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Badges

The Playbutton format puts an album release inside a button badge, with a 3.5mm earphone j...

Like many folks, when I was a youngster I used to wear lots of button badges to proudly show what bands I liked. Imagine how cool it would be to allow friends to plug a set of earphones into your badge and let them listen to your favorite bands too. That's exactly what the Playbutton MP3 player will allow you to do. Each device will carry one album's worth of music, have controls on the back to play and skip tracks and adjust EQ, and contain a Li-ion battery for up to five hours of continuous playback.  Read More

Bentley's self-leveling wheel badges and other must-have accessories

If there’s one thing Bentley owners detest as much as fingerprints on their door openers it’s recalcitrant wheel badges that refuse to align when the marque has ceased its forward motion. Worse still, they become impossible to read at speed because of their inability to stop spinning with the wheels. Thankfully, Bentley Motors has listened to the anguished cries of its faithful car-owners and has released a range of accessories that include self-leveling wheel badges that right themselves when the vehicle is stopped and can remain upright at most driving speeds. Other accessories include bespoke child seats, embroidered car covers, vented wings and that much-warranted jeweled torch (which shines a “B” so your driver can signal your pilot to lower the stairs).  Read More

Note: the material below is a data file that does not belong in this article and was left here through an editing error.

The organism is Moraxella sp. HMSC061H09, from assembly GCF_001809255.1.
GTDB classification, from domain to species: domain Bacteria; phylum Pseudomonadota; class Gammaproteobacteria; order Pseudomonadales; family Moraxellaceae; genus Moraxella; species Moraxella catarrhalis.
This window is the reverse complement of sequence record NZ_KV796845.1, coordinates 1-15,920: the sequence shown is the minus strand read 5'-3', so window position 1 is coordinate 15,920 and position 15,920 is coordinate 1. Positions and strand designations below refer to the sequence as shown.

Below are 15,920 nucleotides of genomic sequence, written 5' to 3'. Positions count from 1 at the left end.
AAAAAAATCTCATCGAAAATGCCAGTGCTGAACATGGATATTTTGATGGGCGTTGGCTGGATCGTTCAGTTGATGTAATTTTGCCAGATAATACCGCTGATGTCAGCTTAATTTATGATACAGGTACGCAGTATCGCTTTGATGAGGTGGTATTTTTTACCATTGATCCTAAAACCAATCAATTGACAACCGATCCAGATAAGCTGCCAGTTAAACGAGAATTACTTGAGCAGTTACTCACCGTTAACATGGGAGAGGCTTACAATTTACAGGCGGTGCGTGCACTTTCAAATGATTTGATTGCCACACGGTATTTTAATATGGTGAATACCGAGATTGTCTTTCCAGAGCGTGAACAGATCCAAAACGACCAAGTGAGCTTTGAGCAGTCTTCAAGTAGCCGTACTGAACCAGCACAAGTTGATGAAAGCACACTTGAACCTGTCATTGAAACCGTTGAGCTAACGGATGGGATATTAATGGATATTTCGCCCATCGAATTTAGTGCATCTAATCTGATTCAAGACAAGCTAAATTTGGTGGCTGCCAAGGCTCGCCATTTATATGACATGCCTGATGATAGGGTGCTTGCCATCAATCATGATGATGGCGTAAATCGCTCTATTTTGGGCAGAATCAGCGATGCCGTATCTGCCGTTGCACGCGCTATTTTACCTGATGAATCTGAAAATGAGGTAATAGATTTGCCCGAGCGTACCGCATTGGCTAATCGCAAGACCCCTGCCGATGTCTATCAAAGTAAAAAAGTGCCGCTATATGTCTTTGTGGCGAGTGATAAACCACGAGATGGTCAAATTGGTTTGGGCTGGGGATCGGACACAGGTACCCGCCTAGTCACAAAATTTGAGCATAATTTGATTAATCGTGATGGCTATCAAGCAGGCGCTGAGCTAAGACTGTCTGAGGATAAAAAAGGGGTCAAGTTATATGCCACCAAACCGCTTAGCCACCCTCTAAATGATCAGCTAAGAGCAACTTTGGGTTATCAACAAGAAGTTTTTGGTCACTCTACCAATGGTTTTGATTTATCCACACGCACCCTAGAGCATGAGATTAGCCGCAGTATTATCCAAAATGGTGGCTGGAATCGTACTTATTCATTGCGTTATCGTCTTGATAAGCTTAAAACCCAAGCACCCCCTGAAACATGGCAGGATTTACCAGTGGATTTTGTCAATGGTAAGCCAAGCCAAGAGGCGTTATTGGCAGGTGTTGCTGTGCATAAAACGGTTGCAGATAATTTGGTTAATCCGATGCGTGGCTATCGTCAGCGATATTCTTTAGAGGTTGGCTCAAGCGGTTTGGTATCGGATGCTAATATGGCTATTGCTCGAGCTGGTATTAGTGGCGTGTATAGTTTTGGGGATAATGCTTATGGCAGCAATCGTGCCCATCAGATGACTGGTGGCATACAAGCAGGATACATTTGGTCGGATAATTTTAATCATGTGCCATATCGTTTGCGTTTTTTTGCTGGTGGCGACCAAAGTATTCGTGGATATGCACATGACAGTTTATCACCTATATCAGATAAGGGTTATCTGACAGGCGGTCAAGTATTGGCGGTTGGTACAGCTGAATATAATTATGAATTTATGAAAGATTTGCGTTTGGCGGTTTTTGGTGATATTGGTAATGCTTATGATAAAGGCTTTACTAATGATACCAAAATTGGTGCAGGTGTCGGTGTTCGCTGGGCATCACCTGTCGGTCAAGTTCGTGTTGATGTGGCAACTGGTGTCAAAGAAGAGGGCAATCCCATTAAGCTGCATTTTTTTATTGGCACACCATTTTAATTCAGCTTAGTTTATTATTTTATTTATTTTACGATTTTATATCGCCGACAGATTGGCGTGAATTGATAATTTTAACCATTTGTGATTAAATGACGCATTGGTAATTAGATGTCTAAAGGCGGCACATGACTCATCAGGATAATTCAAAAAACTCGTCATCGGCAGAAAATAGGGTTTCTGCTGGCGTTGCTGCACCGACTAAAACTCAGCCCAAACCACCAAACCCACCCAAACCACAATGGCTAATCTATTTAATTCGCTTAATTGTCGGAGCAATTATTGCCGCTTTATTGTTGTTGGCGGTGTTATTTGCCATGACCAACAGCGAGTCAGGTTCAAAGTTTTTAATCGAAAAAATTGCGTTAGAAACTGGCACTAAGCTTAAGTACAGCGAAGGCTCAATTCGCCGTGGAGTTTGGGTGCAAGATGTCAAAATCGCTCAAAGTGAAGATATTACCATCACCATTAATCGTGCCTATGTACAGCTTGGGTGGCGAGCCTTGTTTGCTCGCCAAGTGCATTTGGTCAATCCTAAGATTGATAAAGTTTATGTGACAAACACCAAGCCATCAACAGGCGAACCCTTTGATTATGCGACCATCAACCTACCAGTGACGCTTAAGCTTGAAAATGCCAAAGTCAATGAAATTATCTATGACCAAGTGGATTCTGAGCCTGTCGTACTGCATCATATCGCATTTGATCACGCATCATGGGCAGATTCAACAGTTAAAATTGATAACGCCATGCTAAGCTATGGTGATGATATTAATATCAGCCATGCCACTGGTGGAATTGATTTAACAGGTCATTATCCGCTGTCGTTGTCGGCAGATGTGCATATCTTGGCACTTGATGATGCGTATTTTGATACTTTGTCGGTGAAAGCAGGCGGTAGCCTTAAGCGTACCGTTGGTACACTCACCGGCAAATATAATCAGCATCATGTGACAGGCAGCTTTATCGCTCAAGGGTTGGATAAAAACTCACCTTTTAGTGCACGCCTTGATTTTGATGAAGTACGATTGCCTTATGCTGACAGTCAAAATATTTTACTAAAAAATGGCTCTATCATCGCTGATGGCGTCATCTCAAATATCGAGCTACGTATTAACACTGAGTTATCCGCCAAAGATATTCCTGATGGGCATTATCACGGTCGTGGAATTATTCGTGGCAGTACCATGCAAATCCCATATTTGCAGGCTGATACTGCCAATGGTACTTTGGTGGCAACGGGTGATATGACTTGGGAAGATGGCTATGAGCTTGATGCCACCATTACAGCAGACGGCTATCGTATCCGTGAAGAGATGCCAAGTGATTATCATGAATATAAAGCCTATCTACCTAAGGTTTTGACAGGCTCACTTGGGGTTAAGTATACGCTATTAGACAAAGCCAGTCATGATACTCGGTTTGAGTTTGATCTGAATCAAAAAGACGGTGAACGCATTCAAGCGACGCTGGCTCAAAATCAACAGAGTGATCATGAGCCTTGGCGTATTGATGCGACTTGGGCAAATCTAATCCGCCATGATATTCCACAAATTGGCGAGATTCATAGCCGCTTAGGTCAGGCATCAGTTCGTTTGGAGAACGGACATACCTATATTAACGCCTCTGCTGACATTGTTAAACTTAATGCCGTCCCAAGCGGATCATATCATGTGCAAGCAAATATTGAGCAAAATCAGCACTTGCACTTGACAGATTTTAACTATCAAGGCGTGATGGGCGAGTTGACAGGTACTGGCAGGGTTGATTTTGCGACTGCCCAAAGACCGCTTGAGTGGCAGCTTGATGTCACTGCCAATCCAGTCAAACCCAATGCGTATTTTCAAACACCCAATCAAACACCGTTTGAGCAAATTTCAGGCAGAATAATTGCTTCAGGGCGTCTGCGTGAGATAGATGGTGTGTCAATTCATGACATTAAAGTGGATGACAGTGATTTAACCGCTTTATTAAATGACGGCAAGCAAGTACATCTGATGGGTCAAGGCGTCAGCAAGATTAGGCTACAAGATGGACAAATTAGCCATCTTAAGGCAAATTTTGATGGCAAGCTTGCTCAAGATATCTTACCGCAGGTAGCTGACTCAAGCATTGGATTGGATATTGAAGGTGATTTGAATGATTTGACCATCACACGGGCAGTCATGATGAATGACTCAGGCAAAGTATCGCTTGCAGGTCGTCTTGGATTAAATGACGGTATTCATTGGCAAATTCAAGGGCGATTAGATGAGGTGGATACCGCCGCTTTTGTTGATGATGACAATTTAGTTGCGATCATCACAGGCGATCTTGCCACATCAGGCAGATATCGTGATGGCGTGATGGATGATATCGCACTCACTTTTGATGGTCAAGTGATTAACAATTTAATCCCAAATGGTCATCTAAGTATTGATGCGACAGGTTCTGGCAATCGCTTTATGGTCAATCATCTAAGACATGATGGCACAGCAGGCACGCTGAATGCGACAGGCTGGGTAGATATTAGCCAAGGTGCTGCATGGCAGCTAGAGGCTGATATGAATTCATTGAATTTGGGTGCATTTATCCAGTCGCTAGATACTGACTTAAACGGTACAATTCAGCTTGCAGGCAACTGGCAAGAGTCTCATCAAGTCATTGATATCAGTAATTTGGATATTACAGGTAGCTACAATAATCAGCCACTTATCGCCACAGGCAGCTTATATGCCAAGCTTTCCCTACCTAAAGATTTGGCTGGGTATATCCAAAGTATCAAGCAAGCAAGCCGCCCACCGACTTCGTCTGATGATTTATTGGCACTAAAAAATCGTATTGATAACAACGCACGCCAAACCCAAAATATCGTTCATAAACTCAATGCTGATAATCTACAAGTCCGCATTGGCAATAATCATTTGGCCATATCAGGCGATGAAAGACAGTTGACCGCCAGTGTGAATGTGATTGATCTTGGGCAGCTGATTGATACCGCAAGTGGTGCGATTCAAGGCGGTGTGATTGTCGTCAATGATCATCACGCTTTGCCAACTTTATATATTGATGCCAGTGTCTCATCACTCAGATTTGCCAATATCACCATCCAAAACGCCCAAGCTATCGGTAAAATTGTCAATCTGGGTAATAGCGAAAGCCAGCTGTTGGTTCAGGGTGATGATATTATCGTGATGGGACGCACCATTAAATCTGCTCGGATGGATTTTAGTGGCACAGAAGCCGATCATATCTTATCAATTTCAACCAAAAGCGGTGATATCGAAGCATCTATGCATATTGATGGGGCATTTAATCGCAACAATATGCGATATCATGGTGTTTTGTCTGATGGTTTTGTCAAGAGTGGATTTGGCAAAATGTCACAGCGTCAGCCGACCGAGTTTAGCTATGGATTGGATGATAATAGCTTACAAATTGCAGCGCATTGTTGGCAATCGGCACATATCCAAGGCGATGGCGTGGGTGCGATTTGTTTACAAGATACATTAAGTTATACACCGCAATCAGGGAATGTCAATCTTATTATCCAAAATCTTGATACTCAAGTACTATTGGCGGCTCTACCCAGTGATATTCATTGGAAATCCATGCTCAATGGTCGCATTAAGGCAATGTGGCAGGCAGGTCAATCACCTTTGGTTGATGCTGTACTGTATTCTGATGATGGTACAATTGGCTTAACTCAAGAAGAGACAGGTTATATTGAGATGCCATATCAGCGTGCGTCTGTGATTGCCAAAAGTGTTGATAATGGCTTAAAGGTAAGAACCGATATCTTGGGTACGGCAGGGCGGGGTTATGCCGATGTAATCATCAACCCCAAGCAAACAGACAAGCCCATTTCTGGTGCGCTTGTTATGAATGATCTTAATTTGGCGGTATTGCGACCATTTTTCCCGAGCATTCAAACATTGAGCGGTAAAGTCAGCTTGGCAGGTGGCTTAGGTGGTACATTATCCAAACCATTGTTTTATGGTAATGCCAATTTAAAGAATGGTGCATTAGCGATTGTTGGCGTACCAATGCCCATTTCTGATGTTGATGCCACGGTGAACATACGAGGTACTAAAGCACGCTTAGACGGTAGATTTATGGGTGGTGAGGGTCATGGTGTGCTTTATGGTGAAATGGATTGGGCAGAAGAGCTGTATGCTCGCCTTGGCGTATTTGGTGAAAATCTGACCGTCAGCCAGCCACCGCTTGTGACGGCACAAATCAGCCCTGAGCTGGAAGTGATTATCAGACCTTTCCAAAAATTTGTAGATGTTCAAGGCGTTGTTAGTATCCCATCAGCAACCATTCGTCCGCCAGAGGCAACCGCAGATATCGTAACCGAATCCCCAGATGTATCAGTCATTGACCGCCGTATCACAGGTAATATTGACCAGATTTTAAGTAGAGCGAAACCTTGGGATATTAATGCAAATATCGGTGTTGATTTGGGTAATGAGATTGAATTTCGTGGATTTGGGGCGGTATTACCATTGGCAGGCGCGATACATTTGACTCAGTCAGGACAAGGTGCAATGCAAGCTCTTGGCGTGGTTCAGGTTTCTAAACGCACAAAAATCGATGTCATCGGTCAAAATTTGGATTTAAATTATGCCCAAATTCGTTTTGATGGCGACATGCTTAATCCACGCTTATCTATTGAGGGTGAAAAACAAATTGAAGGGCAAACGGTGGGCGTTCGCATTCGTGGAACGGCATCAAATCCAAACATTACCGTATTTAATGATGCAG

Interactive Name Badge puts compatible people together

May 27, 2004 American start-up nTAG has produced an interactive name badge for conferences and social events that significantly improves the quality of people-to-people connectivity. Based on years of research at MIT's Media Lab, nTAG brings social technology into the business event arena where both host and attendee derive numerous benefits compared to the paper badges of the past. While stimulating conversation between attendees, nTAGs also help organisers to deliver event information, track attendance, manage security, send messages, and evaluate surveys and polls in real time. Worn like regular paper badges, nTAGs exchange data with one another using infrared sensors. As attendees approach each other, information is automatically transferred from tag to tag, requiring no action from the wearer. Then the tags' LCD screens illuminate and display information on shared interests -- "Hi Karen, we both work in the fashion apparel industry."  Read More

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